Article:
In the Steve Jobs biography by Walter Isaacson, Apple CEO Tim Cook is quoted as saying, "If you don't feel comfortable disagreeing, then you will never survive." Recalling his former boss, Cook said that Jobs would purposely take contrary positions to trigger more discussion "because it may lead to a better result."

Apple hires employees for technical and social skills. Among the most valued social skill--employees who have strong opinions and have the courage to voice them.

Steve Jobs respected people who could push back. When Jobs passed away, a celebration of his life was held at the Apple campus. Apple's chief designer, Jony Ive, said Jobs would pitch wild ideas and expected people to give him open, honest feedback, sometimes called 'fearless feedback' at Apple.

"Hey Jony, here's a dopey idea," Jobs would say. According to Ive, "Sometimes they were. Truly dreadful. But sometimes they took the air out of the room and left us both completely silent: bold, crazy, magnificent ideas."

Apple still holds new hires to this high standard. 

In my research for a book on the Apple Store, a hiring manager showed me a form they filled out after interviewing job candidates. It contained one intriguing question: "Could this person have gone toe-to-toe with Steve Jobs?" To this day I think it's one of the best criteria a hiring manager can use when evaluating a job candidate. Jobs was known for being a demanding boss, but he respected a person with the courage to speak up.

Several years ago a former vice president for Apple, James Higa, gave an interview on what it was like to work for Steve Jobs. Higa was working as a freelance photographer and had studied political science, not computer science. Why would Jobs hire him and put him in charge of such critical projects like negotiating music rights for the new iTunes music store? Higa said Jobs hired him because of his "ability to be frank, honest, and able to go toe-to-toe with him on any question."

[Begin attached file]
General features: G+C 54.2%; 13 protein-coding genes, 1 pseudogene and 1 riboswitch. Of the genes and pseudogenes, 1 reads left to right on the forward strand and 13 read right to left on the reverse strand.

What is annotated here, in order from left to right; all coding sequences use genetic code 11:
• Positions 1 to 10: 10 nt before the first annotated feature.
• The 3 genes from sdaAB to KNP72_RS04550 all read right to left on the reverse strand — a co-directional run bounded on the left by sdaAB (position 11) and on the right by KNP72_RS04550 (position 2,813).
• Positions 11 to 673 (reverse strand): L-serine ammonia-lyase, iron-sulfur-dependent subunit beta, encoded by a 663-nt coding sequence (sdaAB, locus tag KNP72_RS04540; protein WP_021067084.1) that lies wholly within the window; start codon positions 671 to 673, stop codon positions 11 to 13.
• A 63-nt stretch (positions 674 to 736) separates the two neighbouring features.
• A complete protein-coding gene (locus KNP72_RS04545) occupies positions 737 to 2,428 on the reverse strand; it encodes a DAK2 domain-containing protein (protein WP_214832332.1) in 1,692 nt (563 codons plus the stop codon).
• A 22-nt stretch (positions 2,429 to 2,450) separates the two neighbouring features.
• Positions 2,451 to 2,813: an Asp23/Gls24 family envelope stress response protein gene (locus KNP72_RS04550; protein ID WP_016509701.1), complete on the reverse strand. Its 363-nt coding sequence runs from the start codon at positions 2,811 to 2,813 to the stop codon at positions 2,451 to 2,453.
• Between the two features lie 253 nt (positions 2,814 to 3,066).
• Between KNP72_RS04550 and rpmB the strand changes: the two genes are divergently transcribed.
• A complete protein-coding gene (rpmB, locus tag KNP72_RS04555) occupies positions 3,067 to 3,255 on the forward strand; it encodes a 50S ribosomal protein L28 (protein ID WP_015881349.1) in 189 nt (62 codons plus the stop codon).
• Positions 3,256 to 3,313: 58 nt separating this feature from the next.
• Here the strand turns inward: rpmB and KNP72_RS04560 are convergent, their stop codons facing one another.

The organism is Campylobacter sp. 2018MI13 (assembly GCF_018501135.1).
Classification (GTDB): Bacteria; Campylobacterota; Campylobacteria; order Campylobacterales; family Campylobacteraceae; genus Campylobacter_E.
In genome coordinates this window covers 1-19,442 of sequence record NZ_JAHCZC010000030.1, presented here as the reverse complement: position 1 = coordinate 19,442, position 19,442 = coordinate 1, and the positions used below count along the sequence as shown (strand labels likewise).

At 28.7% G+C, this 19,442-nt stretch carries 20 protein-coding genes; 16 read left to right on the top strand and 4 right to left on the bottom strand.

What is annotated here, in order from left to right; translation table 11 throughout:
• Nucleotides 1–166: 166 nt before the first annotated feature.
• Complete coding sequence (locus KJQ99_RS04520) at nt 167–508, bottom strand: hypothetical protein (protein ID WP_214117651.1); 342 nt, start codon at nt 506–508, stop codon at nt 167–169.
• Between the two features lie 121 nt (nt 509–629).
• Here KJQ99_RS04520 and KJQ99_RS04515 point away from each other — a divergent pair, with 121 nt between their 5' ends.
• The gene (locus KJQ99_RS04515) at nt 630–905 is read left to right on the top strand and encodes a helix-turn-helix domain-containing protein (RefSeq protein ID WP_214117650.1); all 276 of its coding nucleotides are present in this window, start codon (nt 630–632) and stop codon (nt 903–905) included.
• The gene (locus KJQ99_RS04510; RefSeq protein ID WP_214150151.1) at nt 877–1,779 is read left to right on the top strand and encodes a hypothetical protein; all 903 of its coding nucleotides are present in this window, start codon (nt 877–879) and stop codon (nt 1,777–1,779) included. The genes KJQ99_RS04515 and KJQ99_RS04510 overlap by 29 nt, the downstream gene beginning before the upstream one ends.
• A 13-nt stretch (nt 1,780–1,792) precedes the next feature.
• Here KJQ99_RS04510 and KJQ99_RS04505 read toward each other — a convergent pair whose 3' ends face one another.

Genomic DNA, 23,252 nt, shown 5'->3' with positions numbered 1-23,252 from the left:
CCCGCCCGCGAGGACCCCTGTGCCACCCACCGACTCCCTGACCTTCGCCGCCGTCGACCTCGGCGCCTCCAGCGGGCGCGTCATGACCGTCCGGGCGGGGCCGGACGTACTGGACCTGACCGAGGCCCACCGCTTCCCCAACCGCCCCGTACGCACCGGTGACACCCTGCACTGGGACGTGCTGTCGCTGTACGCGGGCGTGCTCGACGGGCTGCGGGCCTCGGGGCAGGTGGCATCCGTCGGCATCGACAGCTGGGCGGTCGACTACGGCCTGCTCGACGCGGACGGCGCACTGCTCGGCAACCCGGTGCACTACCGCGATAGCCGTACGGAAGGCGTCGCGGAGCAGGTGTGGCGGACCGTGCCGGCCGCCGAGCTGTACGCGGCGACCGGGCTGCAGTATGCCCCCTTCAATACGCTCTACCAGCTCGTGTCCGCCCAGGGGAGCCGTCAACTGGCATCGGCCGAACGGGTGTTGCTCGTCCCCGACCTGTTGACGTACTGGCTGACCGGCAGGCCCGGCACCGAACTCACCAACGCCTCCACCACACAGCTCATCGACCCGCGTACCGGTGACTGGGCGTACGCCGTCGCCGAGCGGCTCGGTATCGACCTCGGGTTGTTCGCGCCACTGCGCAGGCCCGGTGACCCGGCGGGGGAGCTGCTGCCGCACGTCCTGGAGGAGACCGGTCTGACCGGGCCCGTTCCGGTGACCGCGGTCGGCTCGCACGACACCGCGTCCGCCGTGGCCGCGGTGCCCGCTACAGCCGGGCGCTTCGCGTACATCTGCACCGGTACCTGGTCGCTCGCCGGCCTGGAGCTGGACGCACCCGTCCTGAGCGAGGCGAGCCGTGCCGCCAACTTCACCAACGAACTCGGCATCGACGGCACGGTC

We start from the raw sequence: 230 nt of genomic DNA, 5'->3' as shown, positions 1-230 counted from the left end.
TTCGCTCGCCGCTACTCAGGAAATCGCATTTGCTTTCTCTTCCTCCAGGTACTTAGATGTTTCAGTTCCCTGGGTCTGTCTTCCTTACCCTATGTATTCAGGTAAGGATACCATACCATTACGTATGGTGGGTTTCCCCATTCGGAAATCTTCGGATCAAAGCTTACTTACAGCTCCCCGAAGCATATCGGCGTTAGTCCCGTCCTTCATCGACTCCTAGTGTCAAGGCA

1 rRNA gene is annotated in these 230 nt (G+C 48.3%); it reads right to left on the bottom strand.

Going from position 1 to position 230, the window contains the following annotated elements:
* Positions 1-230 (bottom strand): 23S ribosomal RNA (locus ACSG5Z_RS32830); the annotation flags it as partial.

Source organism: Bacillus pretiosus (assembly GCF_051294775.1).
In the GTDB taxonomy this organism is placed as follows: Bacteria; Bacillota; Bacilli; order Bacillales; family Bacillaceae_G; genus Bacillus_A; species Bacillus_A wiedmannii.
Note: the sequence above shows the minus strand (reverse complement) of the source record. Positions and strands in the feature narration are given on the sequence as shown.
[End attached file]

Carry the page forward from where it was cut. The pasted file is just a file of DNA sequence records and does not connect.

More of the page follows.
In some fields, fearless feedback can mean the difference between life and death.

Two weeks ago I was invited to visit a class of top U.S military officers attending an intensive program to learn to deal with sensitive national security challenges. After a particularly challenging discussion, the instructor did not ask for questions. Instead he asked, "Who disagrees with me?" What's wrong with my argument?" Students in the class were expected to challenge the instructor's assertions. And they did. They were fearless about speaking up. I've rarely seen such pushback even in corporate settings.

"What was that all about?" I asked the instructor during the break.

"We're dealing with life and death. We can't afford to be wrong," he responded.

In areas of national defense, there's no room for wallflowers. Instructors solicit fearless feedback and expect their students to find flaws in their argument.

If it hadn't been for fearless feedback, aviation would be lot less safe than it is today. In the 1970s, airline crashes were more common. The industry studied the problem and discovered that it started with a communication breakdown in the cockpit. Specifically, junior pilots kept silent, even when they knew something was wrong. Today, airlines implement a training program called CRM (crew resource management) that requires a culture that fosters and encourages open and honest communication among all crew members.

Here's the key.

If you want fearless feedback from your employees you must create a culture where people feel respected for speaking up, and where they are encouraged to do so. In the airline industry it's known as "no fault go-around." People can speak up without fear of retribution.

Your team members must be confident that, if they express an opinion, they will not be reprimanded, torn down, or become victims of retaliation. Instead, they must be rewarded and held up as role models so others in the organization also feel comfortable expressing their opinions. Every business faces major changes and disruptions. Stifling opinions is a sure-fire way to be left behind.

Published on: Jun 14, 2017
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